Every night, tired children climb into their beds and reenergize for the coming day. But not all of them. Thousands of children in the Dallas-Fort Worth area will lie on a sofa, or on a bed sheet that separates their bodies from the hard floor.
This was brought to Rev. S.M. Wright II’s attention in 2009 while going door-to-door bringing Christmas gifts to residents in south Dallas neighborhoods.
“I was under the impression that everybody had a bed. That was my impression in the community, but it was not the case,” said Wright, of People’s Missionary Baptist Church. “I asked where the children were sleeping, and they were sleeping on the floor in the corner.”
In 2010, the S.M. Wright Foundation established Beds for Kids to provide disadvantaged children in North Texas the comfort of a new bed and the benefits of sound sleep. According to the National Sleep Foundation, “Poor or inadequate sleep can lead to mood swings, behavioral problems such as ADHD, and cognitive problems that impact [children’s] ability to learn in school.”
Beds for Kids manager Sussette Cole said that they came up with the theme “A good night’s rest brings out the best” because that has been the result of this initiative.
“I went back to a letter from when [a child] didn’t have a bed, and you could even see the difference in his handwriting,” Cole said. “His mother has told us that he’s been doing so well in school.”
What started with 300 beds for children in the south Dallas community has grown to 6,800 distributed beds for school-aged children in Dallas, Tarrant, and Collin counties. Cole said there are more than 4,000 children on the waitlist for a bed set, and the organization has received calls from as far as Atlanta for more beds.
Donations can be made online at the foundation’s website. Donors can sponsor a new twin bed set for $165 or a full bed set for $200. The foundation will also accept non-monetary donations, such as bed sheets and even canned goods, all in support of providing youth with adequate sleep.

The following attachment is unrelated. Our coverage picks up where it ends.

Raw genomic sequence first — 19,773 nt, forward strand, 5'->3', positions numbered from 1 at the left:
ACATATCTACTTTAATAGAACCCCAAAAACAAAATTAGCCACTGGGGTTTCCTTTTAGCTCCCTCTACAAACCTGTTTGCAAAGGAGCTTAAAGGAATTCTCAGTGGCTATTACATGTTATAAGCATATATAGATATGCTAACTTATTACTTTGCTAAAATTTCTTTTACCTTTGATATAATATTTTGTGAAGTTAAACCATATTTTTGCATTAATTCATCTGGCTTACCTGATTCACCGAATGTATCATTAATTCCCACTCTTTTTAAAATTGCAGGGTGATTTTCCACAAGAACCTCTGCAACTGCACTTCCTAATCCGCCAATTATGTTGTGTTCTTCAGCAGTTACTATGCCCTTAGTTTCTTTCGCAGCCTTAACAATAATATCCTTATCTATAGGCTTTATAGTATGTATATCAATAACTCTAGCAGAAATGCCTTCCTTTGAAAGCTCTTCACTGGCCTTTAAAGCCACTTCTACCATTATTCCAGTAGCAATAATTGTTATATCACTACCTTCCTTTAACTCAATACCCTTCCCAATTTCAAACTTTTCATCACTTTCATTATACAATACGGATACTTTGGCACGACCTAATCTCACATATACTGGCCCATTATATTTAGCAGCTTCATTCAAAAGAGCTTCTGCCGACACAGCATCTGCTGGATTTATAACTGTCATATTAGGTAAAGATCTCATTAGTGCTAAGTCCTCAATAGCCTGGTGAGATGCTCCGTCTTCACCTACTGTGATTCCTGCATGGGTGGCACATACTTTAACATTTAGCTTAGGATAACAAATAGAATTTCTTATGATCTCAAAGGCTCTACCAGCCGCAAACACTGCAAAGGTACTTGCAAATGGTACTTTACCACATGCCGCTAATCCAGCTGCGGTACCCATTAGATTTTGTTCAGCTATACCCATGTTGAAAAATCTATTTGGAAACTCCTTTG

Qualifying families must complete an application, show proof of income and residency, provide a valid birth certificate for each child, and meet Texas Commodity Assistance Program income requirements. Once the application is processed, a representative from the foundation visits the residence to verify the need for a bed. Upon approval, the family can pick up the bed from the foundation’s warehouse.
“Our goal is to bring as many families as we can from insufficiency to the point where they can depend on themselves,” said Kenneth Jackson, operations manager for the foundation. “Even the people that we have helped in this program are now the ones that volunteer with us. We want to bring others up to where they can help others as well.”
Beds for Kids is a branch of the S.M. Wright Foundation’s longstanding mission to provide less fortunate families with basic necessities, as well as economic empowerment.
The S.M. Wright Foundation’s almost 18 years of service to the needy has earned the support of prominent businesspeople in North Texas, including Allie Beth Allman. Beds for Kids has built a reputation as well, and is now backed by The Salvation Army and Red Cross.
Not to mention the support and gratitude of the young people who have benefited from the partnerships and donations, many from neighborhoods in South Dallas. Thank you letters from the children who receive the beds serve as a reminder of the organization’s mission and the impact it makes.
A 14-year-old girl, the eldest of five in her family, wrote that the donation helped her mother financially. One young boy shared that he looked forward to no longer sharing one bed with his two brothers.
“I have just seen a huge need in the community, and then the huge joy for a lot of kids to receive beds,” Wright said. “I did not know it would be this large. We just worked so hard, and we keep working every year and keep finessing the program.”